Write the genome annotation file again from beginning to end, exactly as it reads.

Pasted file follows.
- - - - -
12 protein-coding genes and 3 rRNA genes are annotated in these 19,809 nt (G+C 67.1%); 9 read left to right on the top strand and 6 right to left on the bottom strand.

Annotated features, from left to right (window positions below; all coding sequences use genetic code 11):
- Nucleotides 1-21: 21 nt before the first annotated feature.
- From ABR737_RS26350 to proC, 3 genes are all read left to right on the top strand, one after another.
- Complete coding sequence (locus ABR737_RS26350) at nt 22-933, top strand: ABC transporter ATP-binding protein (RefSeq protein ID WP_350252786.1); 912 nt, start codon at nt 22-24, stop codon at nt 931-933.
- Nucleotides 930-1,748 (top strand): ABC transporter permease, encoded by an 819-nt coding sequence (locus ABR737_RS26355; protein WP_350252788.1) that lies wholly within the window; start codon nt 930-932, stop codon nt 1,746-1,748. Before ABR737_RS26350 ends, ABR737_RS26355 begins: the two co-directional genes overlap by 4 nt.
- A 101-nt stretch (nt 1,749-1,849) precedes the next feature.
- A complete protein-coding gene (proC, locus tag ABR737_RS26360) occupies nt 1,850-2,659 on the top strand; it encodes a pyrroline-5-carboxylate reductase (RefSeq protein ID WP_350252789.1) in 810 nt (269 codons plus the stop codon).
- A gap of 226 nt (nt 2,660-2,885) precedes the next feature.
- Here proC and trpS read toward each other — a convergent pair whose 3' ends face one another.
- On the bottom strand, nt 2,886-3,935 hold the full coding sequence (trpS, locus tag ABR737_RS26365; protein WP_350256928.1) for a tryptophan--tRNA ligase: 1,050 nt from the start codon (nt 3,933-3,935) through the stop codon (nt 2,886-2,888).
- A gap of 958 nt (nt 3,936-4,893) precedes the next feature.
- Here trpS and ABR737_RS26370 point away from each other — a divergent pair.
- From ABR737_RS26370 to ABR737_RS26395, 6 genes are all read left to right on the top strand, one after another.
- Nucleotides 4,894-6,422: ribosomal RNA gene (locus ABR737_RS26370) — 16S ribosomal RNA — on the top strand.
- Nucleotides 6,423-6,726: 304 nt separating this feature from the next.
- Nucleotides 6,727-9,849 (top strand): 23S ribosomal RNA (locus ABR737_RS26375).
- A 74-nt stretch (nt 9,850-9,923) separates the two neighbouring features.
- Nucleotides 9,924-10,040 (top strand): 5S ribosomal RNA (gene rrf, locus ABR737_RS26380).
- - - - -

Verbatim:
12 protein-coding genes and 3 rRNA genes are annotated in these 19,809 nt (G+C 67.1%); 9 read left to right on the top strand and 6 right to left on the bottom strand.

Annotated features, from left to right (window positions below; all coding sequences use genetic code 11):
- Nucleotides 1-21: 21 nt before the first annotated feature.
- From ABR737_RS26350 to proC, 3 genes are all read left to right on the top strand, one after another.
- Complete coding sequence (locus ABR737_RS26350) at nt 22-933, top strand: ABC transporter ATP-binding protein (RefSeq protein ID WP_350252786.1); 912 nt, start codon at nt 22-24, stop codon at nt 931-933.
- Nucleotides 930-1,748 (top strand): ABC transporter permease, encoded by an 819-nt coding sequence (locus ABR737_RS26355; protein WP_350252788.1) that lies wholly within the window; start codon nt 930-932, stop codon nt 1,746-1,748. Before ABR737_RS26350 ends, ABR737_RS26355 begins: the two co-directional genes overlap by 4 nt.
- A 101-nt stretch (nt 1,749-1,849) precedes the next feature.
- A complete protein-coding gene (proC, locus tag ABR737_RS26360) occupies nt 1,850-2,659 on the top strand; it encodes a pyrroline-5-carboxylate reductase (RefSeq protein ID WP_350252789.1) in 810 nt (269 codons plus the stop codon).
- A gap of 226 nt (nt 2,660-2,885) precedes the next feature.
- Here proC and trpS read toward each other — a convergent pair whose 3' ends face one another.
- On the bottom strand, nt 2,886-3,935 hold the full coding sequence (trpS, locus tag ABR737_RS26365; protein WP_350256928.1) for a tryptophan--tRNA ligase: 1,050 nt from the start codon (nt 3,933-3,935) through the stop codon (nt 2,886-2,888).
- A gap of 958 nt (nt 3,936-4,893) precedes the next feature.
- Here trpS and ABR737_RS26370 point away from each other — a divergent pair.
- From ABR737_RS26370 to ABR737_RS26395, 6 genes are all read left to right on the top strand, one after another.
- Nucleotides 4,894-6,422: ribosomal RNA gene (locus ABR737_RS26370) — 16S ribosomal RNA — on the top strand.
- Nucleotides 6,423-6,726: 304 nt separating this feature from the next.
- Nucleotides 6,727-9,849 (top strand): 23S ribosomal RNA (locus ABR737_RS26375).
- A 74-nt stretch (nt 9,850-9,923) separates the two neighbouring features.
- Nucleotides 9,924-10,040 (top strand): 5S ribosomal RNA (gene rrf, locus ABR737_RS26380).